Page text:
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Azure Quantum Elements launch

Illustrative design of Microsoft’s quantum supercomputer Illustrative design of Microsoft’s quantum supercomputer in an Azure Datacenter

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Two people gather around a computer monitor that has colorful molecular shapes displayed BASF chemist Dr. Fangfang Chu (left) and molecular simulation expert Dr. Eduard Schreiner discuss the computer simulation of microcapsules that enclose and protect the active ingredients of products like vitamins. BASF is using Azure Quantum Elements to help increase the speed and efficiency of development. (Credit: BASF SE)

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A view looking up at a quantum cryostat A cryostat in the Azure Quantum development lab

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PowerPoint slide featuring customer logos Some of the industry innovators who have already adopted Azure Quantum Elements

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Two people with gloved hands work on a quantum cryostat Senior cryogenic engineers work in Microsoft’s Azure Quantum development lab.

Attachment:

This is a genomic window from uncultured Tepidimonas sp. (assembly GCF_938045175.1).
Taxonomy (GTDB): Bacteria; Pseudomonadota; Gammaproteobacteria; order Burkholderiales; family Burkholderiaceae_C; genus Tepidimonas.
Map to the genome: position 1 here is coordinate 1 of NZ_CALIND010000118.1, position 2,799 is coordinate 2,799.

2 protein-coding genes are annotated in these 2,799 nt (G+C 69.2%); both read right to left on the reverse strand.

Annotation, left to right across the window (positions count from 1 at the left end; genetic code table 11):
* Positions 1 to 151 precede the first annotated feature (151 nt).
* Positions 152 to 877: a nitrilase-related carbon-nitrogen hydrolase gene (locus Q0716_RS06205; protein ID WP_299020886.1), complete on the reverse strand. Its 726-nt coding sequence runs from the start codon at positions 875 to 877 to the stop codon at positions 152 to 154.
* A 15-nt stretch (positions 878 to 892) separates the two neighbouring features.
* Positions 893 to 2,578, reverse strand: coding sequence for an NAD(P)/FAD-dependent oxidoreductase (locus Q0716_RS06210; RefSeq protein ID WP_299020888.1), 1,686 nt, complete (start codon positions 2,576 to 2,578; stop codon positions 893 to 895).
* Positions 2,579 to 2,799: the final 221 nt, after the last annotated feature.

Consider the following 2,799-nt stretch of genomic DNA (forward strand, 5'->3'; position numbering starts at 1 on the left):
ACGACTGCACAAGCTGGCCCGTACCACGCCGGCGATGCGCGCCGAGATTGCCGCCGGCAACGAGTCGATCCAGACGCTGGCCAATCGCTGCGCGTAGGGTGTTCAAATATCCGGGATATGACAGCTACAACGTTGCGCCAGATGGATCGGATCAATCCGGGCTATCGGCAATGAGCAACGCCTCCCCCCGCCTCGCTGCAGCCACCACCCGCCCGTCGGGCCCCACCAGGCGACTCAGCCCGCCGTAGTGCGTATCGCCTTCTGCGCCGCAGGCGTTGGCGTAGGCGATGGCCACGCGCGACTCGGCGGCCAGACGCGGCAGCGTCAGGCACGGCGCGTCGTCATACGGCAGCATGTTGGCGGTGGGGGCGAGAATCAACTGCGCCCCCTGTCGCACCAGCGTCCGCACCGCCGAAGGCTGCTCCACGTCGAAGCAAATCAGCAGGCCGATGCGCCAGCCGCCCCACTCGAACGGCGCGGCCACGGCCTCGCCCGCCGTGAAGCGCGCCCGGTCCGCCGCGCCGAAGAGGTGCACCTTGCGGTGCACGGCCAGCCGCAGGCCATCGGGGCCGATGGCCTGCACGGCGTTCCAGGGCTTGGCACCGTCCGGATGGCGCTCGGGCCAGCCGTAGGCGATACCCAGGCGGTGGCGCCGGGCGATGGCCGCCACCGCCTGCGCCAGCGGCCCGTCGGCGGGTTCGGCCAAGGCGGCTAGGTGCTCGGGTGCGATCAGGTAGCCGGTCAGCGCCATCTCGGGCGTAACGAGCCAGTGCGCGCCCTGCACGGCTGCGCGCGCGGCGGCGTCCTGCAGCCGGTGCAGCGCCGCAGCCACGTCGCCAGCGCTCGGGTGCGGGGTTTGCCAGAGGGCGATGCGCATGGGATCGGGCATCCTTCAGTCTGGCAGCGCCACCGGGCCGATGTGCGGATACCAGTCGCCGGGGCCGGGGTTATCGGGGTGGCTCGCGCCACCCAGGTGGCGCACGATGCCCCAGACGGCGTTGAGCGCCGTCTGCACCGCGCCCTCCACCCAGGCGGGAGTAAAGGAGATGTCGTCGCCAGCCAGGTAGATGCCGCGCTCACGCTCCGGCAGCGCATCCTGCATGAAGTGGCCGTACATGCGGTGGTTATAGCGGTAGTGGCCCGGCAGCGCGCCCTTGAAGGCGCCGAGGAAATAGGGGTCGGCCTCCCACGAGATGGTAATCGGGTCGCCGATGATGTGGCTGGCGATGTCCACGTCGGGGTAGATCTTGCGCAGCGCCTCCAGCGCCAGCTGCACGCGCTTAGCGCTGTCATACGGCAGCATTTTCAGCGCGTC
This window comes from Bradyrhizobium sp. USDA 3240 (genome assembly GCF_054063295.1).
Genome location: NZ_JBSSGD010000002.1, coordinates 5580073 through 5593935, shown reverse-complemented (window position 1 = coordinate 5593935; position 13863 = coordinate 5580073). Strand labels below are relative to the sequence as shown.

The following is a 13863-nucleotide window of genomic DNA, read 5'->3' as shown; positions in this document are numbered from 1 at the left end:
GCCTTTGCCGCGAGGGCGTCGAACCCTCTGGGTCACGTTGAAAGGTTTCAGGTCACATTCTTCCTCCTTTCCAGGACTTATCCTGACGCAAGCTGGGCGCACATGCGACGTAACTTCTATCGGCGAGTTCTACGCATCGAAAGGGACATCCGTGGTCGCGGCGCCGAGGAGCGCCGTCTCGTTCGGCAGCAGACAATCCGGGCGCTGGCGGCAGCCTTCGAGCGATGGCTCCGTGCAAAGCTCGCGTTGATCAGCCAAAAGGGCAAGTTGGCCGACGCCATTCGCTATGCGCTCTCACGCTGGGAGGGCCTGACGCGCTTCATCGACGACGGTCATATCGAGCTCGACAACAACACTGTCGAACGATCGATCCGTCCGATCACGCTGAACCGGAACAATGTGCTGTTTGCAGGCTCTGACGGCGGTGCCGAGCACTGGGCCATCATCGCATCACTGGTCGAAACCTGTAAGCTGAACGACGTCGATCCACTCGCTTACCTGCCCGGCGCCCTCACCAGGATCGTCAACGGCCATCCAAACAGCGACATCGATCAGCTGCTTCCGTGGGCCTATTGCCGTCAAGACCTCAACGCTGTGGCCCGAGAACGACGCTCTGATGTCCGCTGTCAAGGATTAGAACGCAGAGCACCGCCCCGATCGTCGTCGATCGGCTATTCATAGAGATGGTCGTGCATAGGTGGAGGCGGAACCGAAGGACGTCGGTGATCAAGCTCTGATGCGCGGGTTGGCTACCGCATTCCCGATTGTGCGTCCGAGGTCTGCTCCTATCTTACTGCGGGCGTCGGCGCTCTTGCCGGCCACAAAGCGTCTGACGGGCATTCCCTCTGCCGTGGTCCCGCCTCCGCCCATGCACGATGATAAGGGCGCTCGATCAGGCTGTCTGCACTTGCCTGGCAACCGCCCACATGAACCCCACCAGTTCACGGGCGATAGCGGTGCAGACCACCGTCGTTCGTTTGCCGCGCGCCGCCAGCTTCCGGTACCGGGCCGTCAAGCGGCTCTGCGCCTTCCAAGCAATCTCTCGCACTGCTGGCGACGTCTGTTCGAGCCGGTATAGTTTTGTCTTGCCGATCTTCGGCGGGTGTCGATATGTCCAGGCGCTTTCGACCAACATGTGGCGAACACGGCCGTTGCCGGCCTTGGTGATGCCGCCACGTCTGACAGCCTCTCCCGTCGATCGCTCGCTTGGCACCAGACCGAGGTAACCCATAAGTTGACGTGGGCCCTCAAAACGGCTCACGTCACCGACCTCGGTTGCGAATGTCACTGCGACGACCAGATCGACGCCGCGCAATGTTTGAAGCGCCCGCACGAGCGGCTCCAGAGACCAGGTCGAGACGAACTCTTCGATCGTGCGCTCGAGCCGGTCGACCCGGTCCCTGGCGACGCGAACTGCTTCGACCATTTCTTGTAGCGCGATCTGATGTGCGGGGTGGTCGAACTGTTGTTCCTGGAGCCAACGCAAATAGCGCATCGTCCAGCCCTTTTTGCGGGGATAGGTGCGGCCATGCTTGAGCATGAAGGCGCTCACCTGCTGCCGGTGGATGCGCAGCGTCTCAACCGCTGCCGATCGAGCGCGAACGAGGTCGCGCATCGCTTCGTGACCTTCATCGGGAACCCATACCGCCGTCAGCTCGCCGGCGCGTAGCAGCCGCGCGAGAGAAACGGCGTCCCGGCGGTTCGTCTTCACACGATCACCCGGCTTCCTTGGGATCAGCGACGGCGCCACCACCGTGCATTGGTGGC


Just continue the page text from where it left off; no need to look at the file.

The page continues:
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A person wearing gloves holds in front of her a monolith A Johnson Matthey engineer inspects a monolith, the catalyst support that is a key component of a catalytic converter. Johnson Matthey scientists are using Azure Quantum Elements to accelerate research into the chemicals that coat a monolith and convert harmful exhaust gases into nontoxic products. (Credit: Johnson Matthey)

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Infographic visualizing Microsoft’s roadmap to a quantum supercomputer We have achieved the first milestone towards a quantum supercomputer

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A person holds a bucket pouring a substance on a monolith A Johnson Matthey employee applies a catalyst coating to a supporting structure – a key component of a catalytic converter. Johnson Matthey scientists are using Azure Quantum Elements to speed up innovation into sustainable technologies. (Credit: Johnson Matthey)

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Infographic visualizing Microsoft’s Quantum Computing Implementation Levels As the industry progresses quantum hardware will fall into one of the three categories of Quantum Computing Implementation Levels

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Videos

Accelerating scientific discovery

Azure Quantum Elements vision

Microsoft’s physics breakthrough

Johnson Matthey and Azure Quantum

Source : https://news.microsoft.com/azure-quantum/

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Date de Publication : 2023-12-15 03:04:09